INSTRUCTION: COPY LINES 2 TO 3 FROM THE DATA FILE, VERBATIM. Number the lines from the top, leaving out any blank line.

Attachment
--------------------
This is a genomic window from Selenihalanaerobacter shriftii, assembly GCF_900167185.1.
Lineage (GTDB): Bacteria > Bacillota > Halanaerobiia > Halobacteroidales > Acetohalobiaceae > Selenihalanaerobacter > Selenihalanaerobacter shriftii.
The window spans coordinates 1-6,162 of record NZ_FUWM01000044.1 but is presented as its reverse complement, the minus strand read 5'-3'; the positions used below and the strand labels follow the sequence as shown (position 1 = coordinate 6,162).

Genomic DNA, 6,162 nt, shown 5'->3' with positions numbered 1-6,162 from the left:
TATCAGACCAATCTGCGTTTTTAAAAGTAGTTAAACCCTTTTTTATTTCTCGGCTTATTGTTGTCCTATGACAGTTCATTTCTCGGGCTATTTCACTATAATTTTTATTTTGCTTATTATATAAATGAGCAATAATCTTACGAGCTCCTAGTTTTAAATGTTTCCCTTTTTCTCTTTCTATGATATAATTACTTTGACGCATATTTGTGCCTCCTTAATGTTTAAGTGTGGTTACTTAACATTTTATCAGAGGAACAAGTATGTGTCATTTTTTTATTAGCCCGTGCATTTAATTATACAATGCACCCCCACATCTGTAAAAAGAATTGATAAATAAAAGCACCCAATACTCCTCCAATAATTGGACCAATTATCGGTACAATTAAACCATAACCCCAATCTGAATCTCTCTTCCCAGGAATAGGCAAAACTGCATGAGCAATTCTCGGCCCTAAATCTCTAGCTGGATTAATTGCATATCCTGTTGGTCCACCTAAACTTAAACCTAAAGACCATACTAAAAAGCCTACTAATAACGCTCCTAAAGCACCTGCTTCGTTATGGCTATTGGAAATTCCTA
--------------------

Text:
Lineage (GTDB): Bacteria > Bacillota > Halanaerobiia > Halobacteroidales > Acetohalobiaceae > Selenihalanaerobacter > Selenihalanaerobacter shriftii.
The window spans coordinates 1-6,162 of record NZ_FUWM01000044.1 but is presented as its reverse complement, the minus strand read 5'-3'; the positions used below and the strand labels follow the sequence as shown (position 1 = coordinate 6,162).